Diffuse astrocytoma IDH-mutant - gemistocytic

Case contributed by Royal Melbourne Hospital


Difficulty at work, with recent development of headache.

Patient Data

Age: 40 years
Gender: Male

A large right frontal lobe mass, mostly cystic with small irregular areas of peripheral enhancement is demonstrated. Significant local mass effect with subfalcine herniation is present with obstruction to CSF outflow from the left lateral ventricle. 

An intra-axial mixed cystic solid tumor centered in the right frontal pole measuring 7.7 cm in maximum diameter is demonstrated. A macrocystic component extends into the right frontal horn and abuts the septum pellucidum. Multiple smaller cysts embeded in a solid component involves the right rectus gyrus cortex.

Multiple septae and a thick cord of enhancement are detected. The mass causes subfalcine herniation with midline shift to the left of 1.6 cm. The anterior cerebral arteries abut the lesion and are displaced to the left. Left temporal horn dilatation keeping with obstruction at the level of the foramen of Munro. The third ventricle is effaced.

There is surrounding edema.No diffusion restriction detected within the mass lesion. No remodeling of the overlying skull.No susceptibility artefact to suggest calcification or blood products.

Histology was obtained following craniotomy and macroscopic resection. 



MICROSCOPIC DESCRIPTION: Paraffin sections show a densely hypercellular astrocytic glioma composed predominantly of gemistocytic cells with a quantitatively smaller component of fibrillary astrocytes.  Tumor cells show moderate nuclear and cellular pleomorphism.  An occasional mitotic figure is identified.  No vascular endothelial cell hyperplasia is seen and there is no necrosis.  Tumor extends through the full thickness of cerebral cortex.  Prominent perivascular cuffing by small lymphoid cells is noted throughout the tumor.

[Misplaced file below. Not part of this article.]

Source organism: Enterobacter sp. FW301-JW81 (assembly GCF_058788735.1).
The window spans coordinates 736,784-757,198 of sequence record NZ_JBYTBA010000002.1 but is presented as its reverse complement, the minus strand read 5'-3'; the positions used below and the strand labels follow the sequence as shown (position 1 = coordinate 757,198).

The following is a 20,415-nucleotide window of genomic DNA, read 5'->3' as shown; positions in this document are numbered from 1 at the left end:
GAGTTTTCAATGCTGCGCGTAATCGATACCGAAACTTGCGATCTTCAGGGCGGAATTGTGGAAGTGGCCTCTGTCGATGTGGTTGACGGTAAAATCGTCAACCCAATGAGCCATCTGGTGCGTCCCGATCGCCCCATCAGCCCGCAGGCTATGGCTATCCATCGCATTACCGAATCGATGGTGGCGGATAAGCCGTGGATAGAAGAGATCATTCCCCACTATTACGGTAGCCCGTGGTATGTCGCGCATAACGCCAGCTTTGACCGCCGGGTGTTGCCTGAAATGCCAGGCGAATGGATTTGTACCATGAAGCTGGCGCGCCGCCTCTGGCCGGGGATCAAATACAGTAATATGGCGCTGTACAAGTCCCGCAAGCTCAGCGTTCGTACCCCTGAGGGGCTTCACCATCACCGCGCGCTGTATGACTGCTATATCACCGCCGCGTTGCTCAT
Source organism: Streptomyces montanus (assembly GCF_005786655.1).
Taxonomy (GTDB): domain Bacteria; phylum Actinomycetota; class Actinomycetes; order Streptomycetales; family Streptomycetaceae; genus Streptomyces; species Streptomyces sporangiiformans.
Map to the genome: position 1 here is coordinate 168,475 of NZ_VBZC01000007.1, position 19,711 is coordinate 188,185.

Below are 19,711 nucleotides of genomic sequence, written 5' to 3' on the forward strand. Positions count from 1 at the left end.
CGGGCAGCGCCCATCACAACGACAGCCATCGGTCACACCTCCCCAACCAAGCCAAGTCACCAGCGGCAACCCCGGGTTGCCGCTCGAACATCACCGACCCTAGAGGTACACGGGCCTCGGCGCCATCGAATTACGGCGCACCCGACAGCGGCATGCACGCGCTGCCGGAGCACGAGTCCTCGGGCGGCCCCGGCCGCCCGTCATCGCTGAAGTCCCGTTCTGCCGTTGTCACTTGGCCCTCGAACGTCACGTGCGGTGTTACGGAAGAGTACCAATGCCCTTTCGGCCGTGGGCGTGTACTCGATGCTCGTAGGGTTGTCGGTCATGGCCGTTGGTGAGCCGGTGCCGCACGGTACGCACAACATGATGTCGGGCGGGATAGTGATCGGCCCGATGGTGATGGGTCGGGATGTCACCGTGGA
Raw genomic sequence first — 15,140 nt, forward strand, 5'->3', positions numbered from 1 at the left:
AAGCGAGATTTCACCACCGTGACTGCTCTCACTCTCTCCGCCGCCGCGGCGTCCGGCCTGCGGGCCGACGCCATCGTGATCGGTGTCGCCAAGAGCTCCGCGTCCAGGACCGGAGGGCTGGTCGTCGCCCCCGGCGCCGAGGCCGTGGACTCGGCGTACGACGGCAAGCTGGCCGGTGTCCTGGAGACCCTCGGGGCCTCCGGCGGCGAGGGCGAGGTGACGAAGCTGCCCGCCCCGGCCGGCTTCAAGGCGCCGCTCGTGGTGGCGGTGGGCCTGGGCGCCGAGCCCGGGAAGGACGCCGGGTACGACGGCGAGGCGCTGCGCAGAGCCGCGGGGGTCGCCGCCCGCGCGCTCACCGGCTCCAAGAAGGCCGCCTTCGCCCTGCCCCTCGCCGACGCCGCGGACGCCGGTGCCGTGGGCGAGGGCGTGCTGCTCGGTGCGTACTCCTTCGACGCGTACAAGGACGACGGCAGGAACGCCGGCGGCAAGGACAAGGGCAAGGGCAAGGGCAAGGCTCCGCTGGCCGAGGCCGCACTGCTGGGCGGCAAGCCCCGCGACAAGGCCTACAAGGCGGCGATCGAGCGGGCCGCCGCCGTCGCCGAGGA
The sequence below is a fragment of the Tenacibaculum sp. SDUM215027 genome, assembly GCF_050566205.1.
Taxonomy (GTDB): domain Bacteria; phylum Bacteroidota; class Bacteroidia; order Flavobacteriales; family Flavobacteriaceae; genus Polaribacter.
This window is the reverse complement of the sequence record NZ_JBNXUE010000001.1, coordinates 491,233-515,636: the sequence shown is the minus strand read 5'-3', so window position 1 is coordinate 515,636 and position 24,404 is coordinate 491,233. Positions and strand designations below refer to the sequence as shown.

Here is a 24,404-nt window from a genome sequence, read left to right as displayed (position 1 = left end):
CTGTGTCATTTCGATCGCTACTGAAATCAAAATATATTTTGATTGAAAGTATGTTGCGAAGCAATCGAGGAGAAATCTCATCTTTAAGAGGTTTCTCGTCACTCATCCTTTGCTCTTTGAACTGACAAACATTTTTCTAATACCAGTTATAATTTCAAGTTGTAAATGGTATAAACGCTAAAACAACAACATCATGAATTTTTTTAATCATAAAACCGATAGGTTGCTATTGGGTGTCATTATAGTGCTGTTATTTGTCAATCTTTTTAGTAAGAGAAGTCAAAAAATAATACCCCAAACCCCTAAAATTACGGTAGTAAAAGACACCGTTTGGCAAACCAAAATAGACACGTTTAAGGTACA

Immunohistochemistry shows moderate staining in tumor cells for IDH-1. The topoisomerase labeling index is approximately 2% (not shown).

DIAGNOSIS: Right frontal brain tumor:  Gemistocytic astrocytoma (WHO grade II)

Case Discussion

Gemistocytic astrocytomas, although currently still considered a WHO II tumor have a poorer prognosis than other WHO II astrocytomas

Case courtesy of A. Prof. Frank Gaillard. Histology courtesy of A. Prof. Michael Gonzales. 

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